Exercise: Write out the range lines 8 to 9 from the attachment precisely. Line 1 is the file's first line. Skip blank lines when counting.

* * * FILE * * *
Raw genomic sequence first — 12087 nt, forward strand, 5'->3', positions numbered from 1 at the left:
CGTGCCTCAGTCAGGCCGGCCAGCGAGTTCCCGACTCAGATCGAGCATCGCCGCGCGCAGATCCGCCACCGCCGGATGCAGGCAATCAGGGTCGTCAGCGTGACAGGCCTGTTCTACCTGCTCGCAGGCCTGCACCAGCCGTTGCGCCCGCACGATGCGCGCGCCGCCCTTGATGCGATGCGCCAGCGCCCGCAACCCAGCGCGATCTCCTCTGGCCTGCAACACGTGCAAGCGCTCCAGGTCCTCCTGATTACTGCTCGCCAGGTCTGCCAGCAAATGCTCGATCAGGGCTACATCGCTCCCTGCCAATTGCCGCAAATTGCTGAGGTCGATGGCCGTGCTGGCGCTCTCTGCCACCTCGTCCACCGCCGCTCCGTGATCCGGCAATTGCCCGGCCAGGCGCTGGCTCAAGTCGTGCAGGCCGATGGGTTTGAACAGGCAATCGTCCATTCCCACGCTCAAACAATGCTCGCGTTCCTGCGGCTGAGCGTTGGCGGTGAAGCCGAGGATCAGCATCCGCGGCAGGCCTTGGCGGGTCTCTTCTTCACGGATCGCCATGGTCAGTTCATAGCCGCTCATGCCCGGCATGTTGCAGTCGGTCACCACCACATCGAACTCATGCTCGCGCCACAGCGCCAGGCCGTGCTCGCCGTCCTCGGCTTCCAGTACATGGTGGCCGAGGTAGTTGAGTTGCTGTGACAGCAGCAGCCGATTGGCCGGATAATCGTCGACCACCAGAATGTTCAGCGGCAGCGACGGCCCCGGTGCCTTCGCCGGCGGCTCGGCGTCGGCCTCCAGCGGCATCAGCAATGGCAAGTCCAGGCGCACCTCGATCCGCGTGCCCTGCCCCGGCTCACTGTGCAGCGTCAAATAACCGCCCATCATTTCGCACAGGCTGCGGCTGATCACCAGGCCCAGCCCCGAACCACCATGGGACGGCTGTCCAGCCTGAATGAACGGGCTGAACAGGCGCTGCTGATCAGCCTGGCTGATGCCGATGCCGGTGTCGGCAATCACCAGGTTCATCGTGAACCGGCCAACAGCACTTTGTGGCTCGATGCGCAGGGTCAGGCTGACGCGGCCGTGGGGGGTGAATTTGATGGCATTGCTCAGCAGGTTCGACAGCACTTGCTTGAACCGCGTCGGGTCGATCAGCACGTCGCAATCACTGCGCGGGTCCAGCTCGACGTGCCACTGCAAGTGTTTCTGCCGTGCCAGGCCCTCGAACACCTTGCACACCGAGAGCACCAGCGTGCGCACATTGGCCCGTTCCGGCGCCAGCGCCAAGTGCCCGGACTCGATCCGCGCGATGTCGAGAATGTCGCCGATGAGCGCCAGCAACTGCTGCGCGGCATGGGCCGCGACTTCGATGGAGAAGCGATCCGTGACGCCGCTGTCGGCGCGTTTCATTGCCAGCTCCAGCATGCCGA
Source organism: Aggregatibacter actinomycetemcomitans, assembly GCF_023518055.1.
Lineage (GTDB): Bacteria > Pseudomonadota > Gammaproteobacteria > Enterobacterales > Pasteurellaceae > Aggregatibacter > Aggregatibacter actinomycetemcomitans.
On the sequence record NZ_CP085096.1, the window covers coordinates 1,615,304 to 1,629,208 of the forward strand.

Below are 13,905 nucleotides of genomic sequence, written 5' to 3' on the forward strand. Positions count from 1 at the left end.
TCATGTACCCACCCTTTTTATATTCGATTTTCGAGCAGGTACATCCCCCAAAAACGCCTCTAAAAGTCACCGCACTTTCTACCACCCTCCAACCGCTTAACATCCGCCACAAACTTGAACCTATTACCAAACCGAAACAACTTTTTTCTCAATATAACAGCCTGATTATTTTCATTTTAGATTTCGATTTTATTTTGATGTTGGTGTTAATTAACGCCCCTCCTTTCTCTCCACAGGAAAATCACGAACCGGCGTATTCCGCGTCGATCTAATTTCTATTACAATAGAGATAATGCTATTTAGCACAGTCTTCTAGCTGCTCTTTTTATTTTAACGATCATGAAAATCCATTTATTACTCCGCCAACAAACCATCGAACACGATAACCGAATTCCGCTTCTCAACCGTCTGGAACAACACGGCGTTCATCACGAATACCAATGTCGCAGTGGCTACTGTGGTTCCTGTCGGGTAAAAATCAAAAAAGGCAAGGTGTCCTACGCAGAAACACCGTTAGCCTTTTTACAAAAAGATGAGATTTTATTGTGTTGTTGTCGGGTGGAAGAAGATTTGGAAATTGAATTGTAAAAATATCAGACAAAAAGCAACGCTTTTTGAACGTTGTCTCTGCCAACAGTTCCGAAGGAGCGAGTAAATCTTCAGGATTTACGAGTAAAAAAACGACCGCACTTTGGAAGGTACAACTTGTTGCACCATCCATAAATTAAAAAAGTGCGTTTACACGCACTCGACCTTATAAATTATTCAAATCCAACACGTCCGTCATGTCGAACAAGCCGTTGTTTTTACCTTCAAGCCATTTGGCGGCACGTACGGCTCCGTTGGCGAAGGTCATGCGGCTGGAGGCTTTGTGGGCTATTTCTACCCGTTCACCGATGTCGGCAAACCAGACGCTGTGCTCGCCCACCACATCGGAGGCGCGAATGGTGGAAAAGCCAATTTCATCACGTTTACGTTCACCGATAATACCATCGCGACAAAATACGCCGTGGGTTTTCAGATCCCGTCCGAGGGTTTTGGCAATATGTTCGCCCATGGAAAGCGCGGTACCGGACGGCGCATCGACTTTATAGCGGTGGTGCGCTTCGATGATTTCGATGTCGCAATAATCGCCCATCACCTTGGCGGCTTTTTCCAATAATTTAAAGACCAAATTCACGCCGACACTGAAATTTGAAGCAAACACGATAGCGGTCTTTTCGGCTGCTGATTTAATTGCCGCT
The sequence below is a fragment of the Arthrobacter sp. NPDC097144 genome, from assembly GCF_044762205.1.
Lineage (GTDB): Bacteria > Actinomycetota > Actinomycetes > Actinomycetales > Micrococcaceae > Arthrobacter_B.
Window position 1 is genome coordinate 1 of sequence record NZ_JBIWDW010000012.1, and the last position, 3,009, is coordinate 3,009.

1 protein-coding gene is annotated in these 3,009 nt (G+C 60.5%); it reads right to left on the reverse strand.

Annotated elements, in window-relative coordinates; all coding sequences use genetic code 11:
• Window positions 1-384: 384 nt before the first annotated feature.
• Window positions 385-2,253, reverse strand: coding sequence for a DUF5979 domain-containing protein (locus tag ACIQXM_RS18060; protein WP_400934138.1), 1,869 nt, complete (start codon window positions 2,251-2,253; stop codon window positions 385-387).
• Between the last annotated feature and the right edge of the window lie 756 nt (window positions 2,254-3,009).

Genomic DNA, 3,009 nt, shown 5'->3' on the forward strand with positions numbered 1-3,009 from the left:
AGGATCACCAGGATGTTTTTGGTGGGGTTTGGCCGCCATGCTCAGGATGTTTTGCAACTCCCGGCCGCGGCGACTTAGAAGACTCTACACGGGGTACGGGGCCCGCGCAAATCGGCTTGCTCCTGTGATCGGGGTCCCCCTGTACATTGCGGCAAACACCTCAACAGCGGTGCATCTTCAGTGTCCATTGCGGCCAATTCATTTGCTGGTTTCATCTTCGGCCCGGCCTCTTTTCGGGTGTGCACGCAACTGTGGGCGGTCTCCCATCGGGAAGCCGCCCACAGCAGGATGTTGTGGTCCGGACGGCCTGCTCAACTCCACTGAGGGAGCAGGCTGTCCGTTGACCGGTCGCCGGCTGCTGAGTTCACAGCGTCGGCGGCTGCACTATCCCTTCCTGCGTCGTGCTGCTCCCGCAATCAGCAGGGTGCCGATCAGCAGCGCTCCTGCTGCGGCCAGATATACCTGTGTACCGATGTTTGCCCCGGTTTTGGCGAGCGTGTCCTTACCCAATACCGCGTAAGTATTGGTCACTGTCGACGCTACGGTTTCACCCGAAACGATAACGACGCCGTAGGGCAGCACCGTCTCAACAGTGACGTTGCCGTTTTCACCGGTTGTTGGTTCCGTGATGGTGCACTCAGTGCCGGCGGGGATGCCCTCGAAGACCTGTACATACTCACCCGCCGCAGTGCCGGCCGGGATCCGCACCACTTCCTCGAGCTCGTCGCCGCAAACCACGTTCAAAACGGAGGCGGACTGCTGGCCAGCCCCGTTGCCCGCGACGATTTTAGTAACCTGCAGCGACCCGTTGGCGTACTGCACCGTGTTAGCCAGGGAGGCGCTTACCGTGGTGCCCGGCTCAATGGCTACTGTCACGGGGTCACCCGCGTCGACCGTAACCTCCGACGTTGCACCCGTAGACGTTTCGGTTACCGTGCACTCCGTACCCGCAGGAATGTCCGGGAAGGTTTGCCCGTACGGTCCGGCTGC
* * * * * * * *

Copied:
The sequence below is a fragment of the Arthrobacter sp. NPDC097144 genome, from assembly GCF_044762205.1.
Lineage (GTDB): Bacteria > Actinomycetota > Actinomycetes > Actinomycetales > Micrococcaceae > Arthrobacter_B.